RDX T1 Leather MMA Shin Guards Review
RDX is one of the UK’s most widely known fight brands, who are now pushing their products over to the US, as well as already having popularity in a large number of countries. They have a reputation for producing quality gear for any level, with reasonable price tags. They’re often people’s first choice for equipment when they’re starting out in martial arts.
Note: Since we originally wrote this review, RDX have made some minor updates to the product name and printed logos. As a result, some details may not be fully accurate, although the review is still representative of the current product.
About the shin guards
These RDX T1 shin guards are advertised as being 3D moulded to provide a greater build quality, as well as featuring some of RDX’s Impact protection in the form of dual gel foam padding with nylon inserts designed for intermediate and advanced kickers. Offered in black with either red or gold detailing, they can also boast of being 50% lighter than standard RDX shins, whilst still providing 26mm of protection across the shin. All in all on paper they appear to be a brilliant pair of shin guards, but how did they live up to this in the real world?
The colour choice on these shins is very limited, leaving you with the choice of black with gold detailing or black with red detailing. I opted for the gold for this review, and I have to admit I found them quite plain. The shins themselves are a matte black and have a white and gold ‘RDX’ down the shin with a gold ‘R’ at the top of the pad and a white and gold T-1 on top of the foot. This design would suit a fighter who preferred an understated look to their gear, but many fighters favour a slightly flashier look which I felt these shinguards lacked somewhat.
Weight and distribution
As is natural with all shin guards the majority of the weight is down the shin, but as long as they can be tightened sufficiently the distribution is unnoticeable as it’s tight against the leg. This is the case with these RDX T1 Leather MMA Shin Guards, they’ve used their ‘Neo-1’ neoprene and ‘Quick-EZ’ Velcro closures, alongside a standard elasticated underfoot strap, to make sure the shins fit very well. Once you’re wearing these shins it’s easy to move and kick, and the lightweight design keeps you quick.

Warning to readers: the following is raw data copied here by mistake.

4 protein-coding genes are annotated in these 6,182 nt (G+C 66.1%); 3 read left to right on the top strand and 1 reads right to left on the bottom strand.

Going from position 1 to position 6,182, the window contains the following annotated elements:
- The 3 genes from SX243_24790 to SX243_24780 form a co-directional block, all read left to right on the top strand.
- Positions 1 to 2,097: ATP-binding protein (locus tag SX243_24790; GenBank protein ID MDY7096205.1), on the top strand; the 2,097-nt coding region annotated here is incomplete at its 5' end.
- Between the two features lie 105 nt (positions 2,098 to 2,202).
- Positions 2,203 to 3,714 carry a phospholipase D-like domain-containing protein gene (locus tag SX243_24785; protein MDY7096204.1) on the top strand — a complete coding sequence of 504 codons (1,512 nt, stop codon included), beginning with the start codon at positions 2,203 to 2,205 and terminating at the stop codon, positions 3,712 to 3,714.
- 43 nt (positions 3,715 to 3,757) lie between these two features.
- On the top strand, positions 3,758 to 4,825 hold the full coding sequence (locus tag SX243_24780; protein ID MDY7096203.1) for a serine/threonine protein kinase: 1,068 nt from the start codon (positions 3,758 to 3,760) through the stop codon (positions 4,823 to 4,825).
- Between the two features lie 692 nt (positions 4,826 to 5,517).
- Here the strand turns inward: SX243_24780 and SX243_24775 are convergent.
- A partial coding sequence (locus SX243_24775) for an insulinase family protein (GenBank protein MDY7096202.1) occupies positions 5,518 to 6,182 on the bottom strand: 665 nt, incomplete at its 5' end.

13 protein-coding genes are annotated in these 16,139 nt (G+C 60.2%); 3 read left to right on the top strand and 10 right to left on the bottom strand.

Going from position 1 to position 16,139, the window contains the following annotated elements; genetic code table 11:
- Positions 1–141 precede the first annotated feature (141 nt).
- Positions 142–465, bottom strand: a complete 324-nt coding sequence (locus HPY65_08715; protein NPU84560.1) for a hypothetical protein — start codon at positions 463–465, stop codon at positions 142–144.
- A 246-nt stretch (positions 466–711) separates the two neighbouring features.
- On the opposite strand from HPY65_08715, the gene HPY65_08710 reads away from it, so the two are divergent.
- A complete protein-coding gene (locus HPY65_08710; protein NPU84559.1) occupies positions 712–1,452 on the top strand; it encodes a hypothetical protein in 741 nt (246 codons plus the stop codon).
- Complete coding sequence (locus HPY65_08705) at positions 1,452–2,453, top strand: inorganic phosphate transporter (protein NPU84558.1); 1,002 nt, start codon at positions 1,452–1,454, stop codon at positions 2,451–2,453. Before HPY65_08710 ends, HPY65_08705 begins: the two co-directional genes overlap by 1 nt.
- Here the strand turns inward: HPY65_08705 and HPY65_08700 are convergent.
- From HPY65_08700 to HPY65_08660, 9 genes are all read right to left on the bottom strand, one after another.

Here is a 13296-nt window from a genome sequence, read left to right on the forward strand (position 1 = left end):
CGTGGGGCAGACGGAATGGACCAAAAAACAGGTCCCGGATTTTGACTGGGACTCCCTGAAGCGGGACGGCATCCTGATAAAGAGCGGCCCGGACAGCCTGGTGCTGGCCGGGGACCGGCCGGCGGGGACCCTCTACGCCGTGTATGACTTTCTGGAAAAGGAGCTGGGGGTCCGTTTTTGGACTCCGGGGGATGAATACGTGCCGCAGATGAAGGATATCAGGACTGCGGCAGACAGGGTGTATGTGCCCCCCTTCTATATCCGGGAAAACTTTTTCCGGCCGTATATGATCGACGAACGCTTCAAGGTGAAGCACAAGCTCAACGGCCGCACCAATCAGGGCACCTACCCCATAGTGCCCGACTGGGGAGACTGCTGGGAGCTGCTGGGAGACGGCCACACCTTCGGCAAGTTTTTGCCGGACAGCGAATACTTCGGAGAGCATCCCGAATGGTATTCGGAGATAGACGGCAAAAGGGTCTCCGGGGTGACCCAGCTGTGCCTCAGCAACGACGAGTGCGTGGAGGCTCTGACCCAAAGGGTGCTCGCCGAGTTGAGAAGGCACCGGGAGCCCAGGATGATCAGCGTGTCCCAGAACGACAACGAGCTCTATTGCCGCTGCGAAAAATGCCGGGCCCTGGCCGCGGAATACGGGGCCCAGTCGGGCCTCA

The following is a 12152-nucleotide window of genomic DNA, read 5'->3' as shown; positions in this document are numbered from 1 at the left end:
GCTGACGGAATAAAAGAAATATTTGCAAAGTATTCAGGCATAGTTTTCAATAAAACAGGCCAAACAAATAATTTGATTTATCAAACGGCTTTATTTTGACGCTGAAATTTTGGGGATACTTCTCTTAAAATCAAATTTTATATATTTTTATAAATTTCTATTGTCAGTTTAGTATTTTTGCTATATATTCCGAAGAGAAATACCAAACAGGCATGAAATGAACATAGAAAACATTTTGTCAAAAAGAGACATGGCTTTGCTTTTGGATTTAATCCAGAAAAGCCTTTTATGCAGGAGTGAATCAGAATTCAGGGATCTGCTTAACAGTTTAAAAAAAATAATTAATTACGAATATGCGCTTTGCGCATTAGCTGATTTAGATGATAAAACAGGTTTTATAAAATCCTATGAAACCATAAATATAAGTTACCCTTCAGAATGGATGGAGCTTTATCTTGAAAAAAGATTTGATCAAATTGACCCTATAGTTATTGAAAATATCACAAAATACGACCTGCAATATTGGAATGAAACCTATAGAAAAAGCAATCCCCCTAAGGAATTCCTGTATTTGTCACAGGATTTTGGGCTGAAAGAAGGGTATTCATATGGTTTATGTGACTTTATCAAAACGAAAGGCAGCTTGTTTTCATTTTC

Materials and Craftsmanship
On the plus side, these shin guards are very well made. RDX have 3D moulded them to get a uniform build quality, and all the materials are of high quality. They have used a 300 denier nylon based outer cover for durability, and it seems to work exactly as RDX claims – months of hard striking haven’t worn it down at all, it still looks as good as they did coming out the packet. The QD-2 inner lining is designed to wick away moisture and keep your skin dry and it’s held up to the hottest of training sessions. Finally the dual padding, a mixture of Shell-Shock gel and Max-Shock padding, totalling 26mm over the shin, gives great padding throughout sessions.
The first thing I personally look for in shinguards is the fit, in my opinion they should be tight against the leg and hold in place throughout a session, as well as being easy to put on and tighten up. RDX achieve both these goals. Their strap and loop Velcro fastening system makes the pads quick and easy to put on at the start of a session, and can easily be adjusted to make sure they stay in place throughout hard sparring. However I wouldn’t say they’re snug enough to use in grappling because they’re loose enough to catch and get torn off during groundwork.
The 26mm thick padding makes them ideal for striking though, it’s thick enough to give confidence that you aren’t going to hurt yourself or your sparring partner even if things get a bit rough. My only complaint for these shins is that I quite often find they dig into the bottom of my knee cap. Being a little bit taller or a little bit shorter would have fixed this issue, although this could be more of a sizing issue than a design issue. I went for the large size, which for most shin guards fit me fine, so we would definitely recommend trying out a few sizes to get the fit right if you can, or considering buying a size up if getting them online.
These shins can be found on Amazon for between £20 and £25, making the RDX T1 Leather MMA Shin Guards very affordable. Combined with the thick padding and durability these are a good addition to any kit bag, either for a beginner or advanced fighter. I’d recommend them for someone just starting out in sparring, they’ll easily hold up to training until you can decide if you want to continue sparring or purchase a more expensive pair of shins.